- Saved State - this is the star bar's appearance after results have been saved to the server.
Since color alone should never be an indicator of state, unselected stars should be of smaller size than selected stars.
Hover state should be differentiated than set or saved state. This is most easily accomplished by altering the background. Keep in mind that many users will have poor eyesight, so indicators should be bold and obvious.
Hover and set states should utilize an alert color. Saved states should utilize chrome colors.
Since many controls of this nature necessitate the ability for the user to "clear" previous ratings, a control must be included to empty the value. A trash can is an ideal icon for this purpose; clicking on it will reset the value to "0".
Note that it is not necessary to utilize stars for this control; circles or even squares can be just as effective, depending on context.
Progress Monitor 
Wizard interfaces - multi-step forms - can benefit greatly from a progress monitor. This is an indication control that provides feedback to the user concerning the steps required or available in the wizard as well as where they are within the wizard's process.
Progress monitors should never compete for attention with the individual steps in the wizard. They should utilize chrome colors exclusively.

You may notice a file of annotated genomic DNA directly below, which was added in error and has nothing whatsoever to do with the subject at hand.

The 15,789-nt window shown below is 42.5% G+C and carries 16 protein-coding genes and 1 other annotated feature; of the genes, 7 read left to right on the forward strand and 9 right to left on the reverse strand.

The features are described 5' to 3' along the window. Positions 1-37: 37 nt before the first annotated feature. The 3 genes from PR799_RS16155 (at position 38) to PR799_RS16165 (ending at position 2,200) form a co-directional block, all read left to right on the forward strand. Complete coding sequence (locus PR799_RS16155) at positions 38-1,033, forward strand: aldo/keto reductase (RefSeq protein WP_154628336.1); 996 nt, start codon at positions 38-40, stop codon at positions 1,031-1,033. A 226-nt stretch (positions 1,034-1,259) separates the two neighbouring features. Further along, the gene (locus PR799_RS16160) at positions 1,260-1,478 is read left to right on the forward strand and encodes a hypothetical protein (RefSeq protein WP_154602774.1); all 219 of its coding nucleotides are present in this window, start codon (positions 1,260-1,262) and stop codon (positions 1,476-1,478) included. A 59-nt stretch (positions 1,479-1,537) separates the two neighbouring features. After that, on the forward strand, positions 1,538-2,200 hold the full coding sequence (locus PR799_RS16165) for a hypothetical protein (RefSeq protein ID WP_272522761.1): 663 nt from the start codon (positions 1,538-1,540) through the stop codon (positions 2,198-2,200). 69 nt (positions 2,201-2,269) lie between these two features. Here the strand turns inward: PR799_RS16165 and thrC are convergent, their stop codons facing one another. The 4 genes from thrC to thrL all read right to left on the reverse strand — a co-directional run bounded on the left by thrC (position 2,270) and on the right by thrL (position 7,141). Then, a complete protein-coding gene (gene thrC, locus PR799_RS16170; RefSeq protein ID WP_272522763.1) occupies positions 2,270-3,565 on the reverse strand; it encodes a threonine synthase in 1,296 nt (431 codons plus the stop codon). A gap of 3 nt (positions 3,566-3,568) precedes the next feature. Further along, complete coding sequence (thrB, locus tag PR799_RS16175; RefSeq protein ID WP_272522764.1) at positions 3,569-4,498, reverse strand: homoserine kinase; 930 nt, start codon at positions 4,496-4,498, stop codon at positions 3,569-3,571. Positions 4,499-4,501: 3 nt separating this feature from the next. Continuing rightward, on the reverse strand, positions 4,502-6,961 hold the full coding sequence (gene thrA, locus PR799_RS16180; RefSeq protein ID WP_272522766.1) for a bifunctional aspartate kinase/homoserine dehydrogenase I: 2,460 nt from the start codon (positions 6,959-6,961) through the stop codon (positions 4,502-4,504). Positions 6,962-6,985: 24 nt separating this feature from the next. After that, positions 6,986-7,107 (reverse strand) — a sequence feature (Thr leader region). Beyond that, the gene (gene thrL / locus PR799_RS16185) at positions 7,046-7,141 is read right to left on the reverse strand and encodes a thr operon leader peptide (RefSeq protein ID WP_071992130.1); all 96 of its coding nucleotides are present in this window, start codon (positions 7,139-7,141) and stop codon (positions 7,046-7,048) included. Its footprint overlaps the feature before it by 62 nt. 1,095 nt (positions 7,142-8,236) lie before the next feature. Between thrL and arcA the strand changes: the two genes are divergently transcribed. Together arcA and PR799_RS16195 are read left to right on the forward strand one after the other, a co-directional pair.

If possible, all steps should be displayed. Optional steps can be marked as such, but otherwise steps are assumed to be required.
If the user is required to make a branching choice during the course of the wizard, the progress monitor should be updated to reflect the new position and addtional steps. If steps are removed as a result of this action, they should not be displayed.
Ideally, the progress monitor should be "hot". Clicking on a completed step will bring the user back to that step (with no loss of session information). Passing back through a previously-completed step will overwrite that data with new information.
It is not necessary to number steps within a progress meter.
Text-Only Progress Monitors 
A variation on this control is to include a vertical list of steps. This list should be located on the right side of the user's screen and appear as bullet points. The monitor in this case should be colored as chrome.